The Estonian Logistics and Transit Association would like to make infrastructure fees for transit depend on the market, and change the financing system of the railways so that passenger traffic would no longer be subsidized with money received from freight carriers.
The Logistics and Transit Association met on Tuesday with members of the Riigikogu’s Economic Affairs Committee and Finance Committee to present its proposals for overcoming shortfalls in the logistics sector, the Riigikogu press service said.
The parties in the meeting arrived at the conclusion that the price of the transit passing though Estonia is not competitive. The logistics businesses proposed that the tolerance of the market be taken into account when imposing the rates of national charges.
In addition, the association proposed that the infrastructure fees and methodology of taxation in Estonia be brought into accordance with the principles of the European Union. This meant that the consumer would pay for the costs, and an end would be put to cross-subsidization.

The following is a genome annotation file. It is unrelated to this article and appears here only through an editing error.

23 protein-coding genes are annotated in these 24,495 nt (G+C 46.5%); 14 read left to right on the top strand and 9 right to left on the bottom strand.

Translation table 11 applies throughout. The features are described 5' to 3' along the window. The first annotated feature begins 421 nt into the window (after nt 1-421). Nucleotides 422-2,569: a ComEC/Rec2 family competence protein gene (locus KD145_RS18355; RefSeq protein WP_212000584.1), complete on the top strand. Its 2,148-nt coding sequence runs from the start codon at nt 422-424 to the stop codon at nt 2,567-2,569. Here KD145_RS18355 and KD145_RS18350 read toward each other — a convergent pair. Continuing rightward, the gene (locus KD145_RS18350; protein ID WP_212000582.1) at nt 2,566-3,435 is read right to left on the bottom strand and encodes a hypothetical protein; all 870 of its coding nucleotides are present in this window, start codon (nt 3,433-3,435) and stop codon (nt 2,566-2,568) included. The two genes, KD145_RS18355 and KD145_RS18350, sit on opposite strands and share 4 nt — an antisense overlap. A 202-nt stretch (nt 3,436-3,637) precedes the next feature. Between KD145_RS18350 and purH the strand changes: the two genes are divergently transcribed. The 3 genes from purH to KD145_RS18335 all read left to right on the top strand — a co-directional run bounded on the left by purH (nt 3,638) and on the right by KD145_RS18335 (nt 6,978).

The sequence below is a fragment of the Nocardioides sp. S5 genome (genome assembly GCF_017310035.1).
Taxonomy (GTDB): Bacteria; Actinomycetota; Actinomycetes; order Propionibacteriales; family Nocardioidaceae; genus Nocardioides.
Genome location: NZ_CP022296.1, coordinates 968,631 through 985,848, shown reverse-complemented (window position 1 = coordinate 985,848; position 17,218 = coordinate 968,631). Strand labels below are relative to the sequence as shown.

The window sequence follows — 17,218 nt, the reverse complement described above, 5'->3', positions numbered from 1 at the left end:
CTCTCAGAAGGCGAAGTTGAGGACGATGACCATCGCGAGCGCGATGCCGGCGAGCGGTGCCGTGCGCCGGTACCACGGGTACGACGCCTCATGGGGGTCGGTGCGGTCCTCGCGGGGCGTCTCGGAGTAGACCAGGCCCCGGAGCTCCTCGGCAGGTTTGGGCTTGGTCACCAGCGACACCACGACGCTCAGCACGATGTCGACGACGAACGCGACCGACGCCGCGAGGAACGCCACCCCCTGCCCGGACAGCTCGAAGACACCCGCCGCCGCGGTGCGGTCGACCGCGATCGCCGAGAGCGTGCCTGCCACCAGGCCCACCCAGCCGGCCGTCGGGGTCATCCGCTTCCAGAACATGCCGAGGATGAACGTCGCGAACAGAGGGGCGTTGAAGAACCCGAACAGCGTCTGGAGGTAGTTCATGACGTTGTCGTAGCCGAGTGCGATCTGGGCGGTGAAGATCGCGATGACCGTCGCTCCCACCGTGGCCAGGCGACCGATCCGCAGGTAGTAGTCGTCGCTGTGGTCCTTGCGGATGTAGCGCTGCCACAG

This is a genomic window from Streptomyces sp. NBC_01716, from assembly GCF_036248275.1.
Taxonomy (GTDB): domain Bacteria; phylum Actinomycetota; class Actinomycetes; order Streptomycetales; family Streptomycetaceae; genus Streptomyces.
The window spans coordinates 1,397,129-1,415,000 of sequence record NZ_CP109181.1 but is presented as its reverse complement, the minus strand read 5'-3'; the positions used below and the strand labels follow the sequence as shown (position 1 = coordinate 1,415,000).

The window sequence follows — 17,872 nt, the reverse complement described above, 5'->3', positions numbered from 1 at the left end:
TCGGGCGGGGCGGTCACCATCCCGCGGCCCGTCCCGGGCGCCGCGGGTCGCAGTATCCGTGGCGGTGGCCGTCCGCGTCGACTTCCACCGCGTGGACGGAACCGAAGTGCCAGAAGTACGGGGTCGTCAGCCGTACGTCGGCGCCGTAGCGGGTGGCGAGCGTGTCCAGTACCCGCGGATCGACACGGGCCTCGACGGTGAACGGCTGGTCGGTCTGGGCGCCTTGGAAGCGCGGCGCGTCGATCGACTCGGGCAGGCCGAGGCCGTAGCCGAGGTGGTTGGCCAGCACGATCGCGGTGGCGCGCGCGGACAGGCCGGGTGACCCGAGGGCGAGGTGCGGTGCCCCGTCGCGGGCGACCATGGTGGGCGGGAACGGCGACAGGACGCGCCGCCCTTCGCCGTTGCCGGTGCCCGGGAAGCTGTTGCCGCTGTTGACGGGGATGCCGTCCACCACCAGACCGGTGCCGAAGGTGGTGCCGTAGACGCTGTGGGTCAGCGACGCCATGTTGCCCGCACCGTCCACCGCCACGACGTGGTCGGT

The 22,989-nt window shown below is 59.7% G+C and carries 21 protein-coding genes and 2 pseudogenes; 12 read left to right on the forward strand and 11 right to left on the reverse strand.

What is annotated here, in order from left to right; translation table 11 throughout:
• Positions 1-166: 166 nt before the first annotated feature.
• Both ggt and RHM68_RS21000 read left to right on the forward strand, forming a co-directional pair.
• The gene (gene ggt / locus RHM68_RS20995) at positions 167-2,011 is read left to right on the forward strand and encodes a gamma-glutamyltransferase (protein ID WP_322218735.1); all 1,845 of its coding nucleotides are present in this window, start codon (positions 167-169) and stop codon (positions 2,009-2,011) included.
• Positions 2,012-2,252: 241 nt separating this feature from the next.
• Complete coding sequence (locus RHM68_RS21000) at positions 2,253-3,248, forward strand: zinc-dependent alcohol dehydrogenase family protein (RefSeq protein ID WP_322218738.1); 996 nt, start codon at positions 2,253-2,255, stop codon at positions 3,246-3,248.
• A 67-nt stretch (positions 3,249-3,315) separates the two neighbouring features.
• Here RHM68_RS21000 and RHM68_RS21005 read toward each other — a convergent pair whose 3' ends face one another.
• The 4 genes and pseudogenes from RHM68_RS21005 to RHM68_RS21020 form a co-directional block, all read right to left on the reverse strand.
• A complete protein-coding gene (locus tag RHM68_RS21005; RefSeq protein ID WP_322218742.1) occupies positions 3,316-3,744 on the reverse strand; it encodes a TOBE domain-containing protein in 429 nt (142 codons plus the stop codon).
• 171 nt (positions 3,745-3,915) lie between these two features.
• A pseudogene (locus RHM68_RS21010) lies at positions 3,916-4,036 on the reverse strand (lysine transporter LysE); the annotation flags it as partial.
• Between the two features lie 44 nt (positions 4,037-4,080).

The economic affairs committee supported the association’s idea for lowering fees and tariffs. Its chairman, Aivar Kokk (IRL), said it was a duty of politicians to provide a competitive operating environment to logistics companies compared with other countries of the region, and to help in negotiations with neighboring countries.
The chairman of the finance committee, Mihhail Stalnuhhin (Center), spoke in favor of increasing trade flows with Russia. “Statesmanship is not about fearing your neighbor and preparing for war. Statesmanship is about admitting mistakes and acknowledging that it unfortunately often happens that the interests of other countries and people, such as Ukraine, are more important to us than the interests of our businesses and rural residents,” Stalnuhhin said.
According to a study by Pricewaterhouse Coopers presented at the meeting, international freight transportation in Estonia declined by approximately 50 percent between 2005 and 2015. Freight flows through ports declined by 26 percent, and rail freight flows by 68 percent.
Editor: Dario Cavegn